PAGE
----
I have a book called "Growing Herbs As Aromatics" by Roy Genders. It's volume 3 of Keats Living With Herbs Series, copyright 1977. In it, it describes how chamomile was used as a lawn during the Tudor era in England. The instructions of how to grow such a lawn includes "rolling" it during the first year once the chamomile is established. I assume that this "rolling" is exactly as it sounds--taking something long and round and rolling it across the lawn. However, I am wondering if anyone else has heard of this, and if they know whether or not I am correct in this assumption. I would like to create my own chamomile lawn within the next year or so, and so would like a little bit more information on what this "rolling" entails. Does anyone know? Thanks in advance!Crossposted to gardening, herb_gardens, pagan_garden and curious_garden
Try emailing your local SCA group. If you aren't familiar with theSociety for Creative Anachronism, it is a medieval recreation society. Tudor is in period for us so I'll bet there's someone that's researched it. Go to www.sca.org to look up your local group.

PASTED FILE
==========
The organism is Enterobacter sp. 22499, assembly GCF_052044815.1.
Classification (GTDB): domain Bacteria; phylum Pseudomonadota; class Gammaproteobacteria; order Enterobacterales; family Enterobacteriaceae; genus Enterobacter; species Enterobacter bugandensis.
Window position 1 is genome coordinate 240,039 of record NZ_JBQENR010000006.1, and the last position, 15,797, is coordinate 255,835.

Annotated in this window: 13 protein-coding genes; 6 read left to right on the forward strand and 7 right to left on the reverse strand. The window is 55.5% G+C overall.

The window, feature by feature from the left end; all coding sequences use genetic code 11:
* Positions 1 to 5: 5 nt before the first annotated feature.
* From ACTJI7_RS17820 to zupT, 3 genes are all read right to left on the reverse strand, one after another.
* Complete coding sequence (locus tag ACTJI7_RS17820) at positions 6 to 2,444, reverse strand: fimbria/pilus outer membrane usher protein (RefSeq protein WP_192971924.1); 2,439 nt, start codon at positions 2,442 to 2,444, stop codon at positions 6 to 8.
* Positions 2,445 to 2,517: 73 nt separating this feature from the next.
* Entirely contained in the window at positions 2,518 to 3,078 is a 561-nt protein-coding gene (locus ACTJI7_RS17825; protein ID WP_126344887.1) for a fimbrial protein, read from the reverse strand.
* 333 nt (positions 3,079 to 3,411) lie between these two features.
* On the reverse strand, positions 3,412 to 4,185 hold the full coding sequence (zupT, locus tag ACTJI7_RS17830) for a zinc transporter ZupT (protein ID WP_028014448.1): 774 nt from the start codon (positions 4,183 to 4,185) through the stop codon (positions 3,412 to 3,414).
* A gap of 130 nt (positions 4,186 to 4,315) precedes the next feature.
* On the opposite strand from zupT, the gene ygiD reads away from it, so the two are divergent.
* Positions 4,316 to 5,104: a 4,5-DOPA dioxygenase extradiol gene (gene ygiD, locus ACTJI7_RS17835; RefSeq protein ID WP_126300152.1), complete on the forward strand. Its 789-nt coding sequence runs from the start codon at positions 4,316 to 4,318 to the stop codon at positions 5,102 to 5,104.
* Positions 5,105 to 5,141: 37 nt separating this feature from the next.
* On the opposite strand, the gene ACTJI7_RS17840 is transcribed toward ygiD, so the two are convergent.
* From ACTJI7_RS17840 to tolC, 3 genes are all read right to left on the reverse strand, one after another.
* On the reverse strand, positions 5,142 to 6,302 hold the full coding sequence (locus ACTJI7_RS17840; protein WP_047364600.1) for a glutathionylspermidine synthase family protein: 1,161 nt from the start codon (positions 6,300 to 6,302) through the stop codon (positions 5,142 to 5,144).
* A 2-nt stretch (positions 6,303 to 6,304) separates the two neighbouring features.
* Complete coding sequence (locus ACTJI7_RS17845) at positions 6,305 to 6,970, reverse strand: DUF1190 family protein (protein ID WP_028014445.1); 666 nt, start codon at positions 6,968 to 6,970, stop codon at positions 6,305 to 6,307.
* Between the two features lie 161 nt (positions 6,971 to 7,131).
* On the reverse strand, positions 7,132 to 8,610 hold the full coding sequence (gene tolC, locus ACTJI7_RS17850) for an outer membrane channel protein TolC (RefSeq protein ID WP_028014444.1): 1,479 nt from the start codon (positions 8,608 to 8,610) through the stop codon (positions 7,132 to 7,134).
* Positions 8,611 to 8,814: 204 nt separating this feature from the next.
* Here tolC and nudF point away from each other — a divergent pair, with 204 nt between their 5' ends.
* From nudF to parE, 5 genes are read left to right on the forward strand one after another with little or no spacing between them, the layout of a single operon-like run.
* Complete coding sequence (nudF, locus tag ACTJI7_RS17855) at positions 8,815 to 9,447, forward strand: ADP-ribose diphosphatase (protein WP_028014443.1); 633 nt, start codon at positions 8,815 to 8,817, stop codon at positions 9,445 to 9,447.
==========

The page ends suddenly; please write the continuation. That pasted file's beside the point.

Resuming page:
Heh, I had forgotten all about the SCA. Thanks for the tip.
Some info herehttp://www.norfolkherbs.co.uk/FAQAnswers.htmScroll down to bottom of page.It would appear that the rolling is done with the taller variety of chamomile whereas some varieties mean rolling is unnecessary. Lawn rollers are commercially available. see here http://www.mower-magic.co.uk/acatalog/GARDEN_ROLLERS.html and the hand version will certainly get you some exercise! I think the idea of a lower growing chamomile might be a lot easier ;-D
Thanks for the links! :)